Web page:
Hidden treasures 

It is now almost summer, the fallen leaves and last year’s flowers have long since been cleaned up from most gardens. But here, a grand lonely house stands guard over last year’s refuse, this spring’s now past forget me not’s, and perhaps hidden marvelous treasures of many colors.The early afternoon shadows creep from the steadfast barn and neighboring oak trees. Loads of debris has been carted away, but still more remains; it is all around the edges, under the growing greenery, and still obscuring the summer potential marvels. The clearing of the thick debris has revealed pale stems and leaves deprived of sunlight. Weak specimens of Summer’s potential glory.Sunlight dapples through, picking up a flash of brilliant pink, a spark of soft silver, a soft ting of gentle blue. Last year’s dead swordlike stalks crisscross the green recruits, that are searching for the light. The new fledglings reach to catch the passerby’s eye, but still blend in like wallflowers lost in the crowd.A treasure! With its wooly soft leaves, the lambs ear is revealed. Still holding tightly to the closed buds of the purple blossoms for the summer, the stems stand tall, reaching above the iris stalks. The velvety leaves pour out of the garden and erase the clear cut line between garden and pavement.And, not to be forgotten!  One mouse eared sentinel is still fully blooming in this round of plantings. Caught between the leaves and the treasures, the forget me not holds strong to Spring and the delicate, but hardy nature of Maine garden plants. The sticky seeds of the many plants gone past have been redistributed throughout the garden, wondrous treasures for the next round!There in the brown leaves, the white stars are shining! The Garden star of Bethlehem has lost most of its yellowed leaves to the treasure hunt. But the flowers, on long delicate stems survived to peep and peer through the few remaining leaves at the back of the garden. A treasure not often seen in this garden, as this little marvel often is over looked as crocus leaves gone by. But, given extra time this year, perhaps it will spread more!And finally the fuschia flowers are fully found. Hiding in several spots was a wonderful gem of a weigela. With some trimming here and there it has been returned to its place of beauty and glory around which the daffodils and forget me not’s will dance, as well as the lambs ear and day lilies, and finally the echinacea and goldenrod.The garden is restored, for now. The daffodil leaves are all braded, springs spent blossoms have been removed, and the summer’s buds stand ready for the warmth of July to open and revel in the marvelous treasures of summer color.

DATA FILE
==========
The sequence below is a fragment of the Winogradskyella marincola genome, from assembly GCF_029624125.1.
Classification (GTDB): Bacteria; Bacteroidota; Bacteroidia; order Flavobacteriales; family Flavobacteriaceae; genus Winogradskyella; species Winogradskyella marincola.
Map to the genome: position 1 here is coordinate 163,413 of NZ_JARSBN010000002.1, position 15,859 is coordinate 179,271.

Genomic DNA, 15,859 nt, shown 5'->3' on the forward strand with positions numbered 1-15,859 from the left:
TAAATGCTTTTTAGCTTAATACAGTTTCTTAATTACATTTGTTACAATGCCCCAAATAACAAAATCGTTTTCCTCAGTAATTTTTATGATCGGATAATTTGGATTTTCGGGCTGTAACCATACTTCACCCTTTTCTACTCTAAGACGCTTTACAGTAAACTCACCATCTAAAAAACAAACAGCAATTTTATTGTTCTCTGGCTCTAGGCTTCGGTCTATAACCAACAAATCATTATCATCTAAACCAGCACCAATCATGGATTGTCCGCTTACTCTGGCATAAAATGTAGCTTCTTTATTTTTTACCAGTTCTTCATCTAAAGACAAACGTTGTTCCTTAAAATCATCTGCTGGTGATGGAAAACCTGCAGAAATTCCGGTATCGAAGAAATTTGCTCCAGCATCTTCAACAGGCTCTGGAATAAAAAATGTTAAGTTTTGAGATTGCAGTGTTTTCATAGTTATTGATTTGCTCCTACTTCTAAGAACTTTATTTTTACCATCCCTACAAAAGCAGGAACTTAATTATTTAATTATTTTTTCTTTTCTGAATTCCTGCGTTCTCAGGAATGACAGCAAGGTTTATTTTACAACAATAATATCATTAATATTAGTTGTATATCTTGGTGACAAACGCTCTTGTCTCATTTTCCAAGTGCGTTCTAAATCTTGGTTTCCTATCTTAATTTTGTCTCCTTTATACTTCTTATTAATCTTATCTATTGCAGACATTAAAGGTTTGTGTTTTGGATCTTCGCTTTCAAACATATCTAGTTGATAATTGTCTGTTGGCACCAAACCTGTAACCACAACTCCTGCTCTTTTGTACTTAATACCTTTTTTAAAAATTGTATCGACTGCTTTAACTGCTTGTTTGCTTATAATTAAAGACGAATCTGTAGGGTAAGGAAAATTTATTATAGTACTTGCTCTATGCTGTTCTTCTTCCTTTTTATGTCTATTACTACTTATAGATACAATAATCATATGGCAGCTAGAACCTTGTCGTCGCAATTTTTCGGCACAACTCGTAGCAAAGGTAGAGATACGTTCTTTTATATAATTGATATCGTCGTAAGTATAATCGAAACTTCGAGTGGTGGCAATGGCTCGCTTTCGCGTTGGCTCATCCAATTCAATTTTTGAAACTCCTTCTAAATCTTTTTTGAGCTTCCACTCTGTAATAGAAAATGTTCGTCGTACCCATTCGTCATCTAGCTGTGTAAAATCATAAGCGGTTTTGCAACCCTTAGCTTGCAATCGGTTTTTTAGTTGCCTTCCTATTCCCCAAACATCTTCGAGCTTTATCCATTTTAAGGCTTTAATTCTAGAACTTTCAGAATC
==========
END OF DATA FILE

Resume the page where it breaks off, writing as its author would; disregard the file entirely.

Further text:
It is coming

It is coming! What is coming? It is coming! What is coming?

You must be patient and then you will see. You must let go, and let it be. You must go with the flow. Let the seasons take their course. Be one with the universe. Stop fighting and striving and battling and it will come to you.

Deep in the earth, the ground is stirring. The sun shine is gaining strength. The birds are singing longer and louder. The snow is slowly receding.    The chickens can feel it and venture further from their house, sometimes getting stuck in a patch of green, surrounded by cold white expanses of snow. Then they must venture slowly and carefully over the frozen tundra to return to the softer earth. Or they suddenly take to flight, barely three feet off the ground as they leap from the hillside, trying to reach a thawed tract. 

The driveway is frozen, mud. The car leaves strangely morphed three dimensional impressions, resembling long dinosaur tracks, frozen in time. It is soft some afternoons as we slide in, but always thin, glassy, crackle in the morning as the car tires crunch through the glass-ice.   The return of life, small but hardy, reminds us that warmer days are coming. The sun will shine again  and the flowers will return, bringing butterflies and bees and beach days. New hope is flickering at the edges of the path.

 New beginning, new life, new opportunities, new directions to go if we choose to see them.  

 “Little Johny Jump-Up said it must be spring. I just saw a lady bug and heard a robin sing.”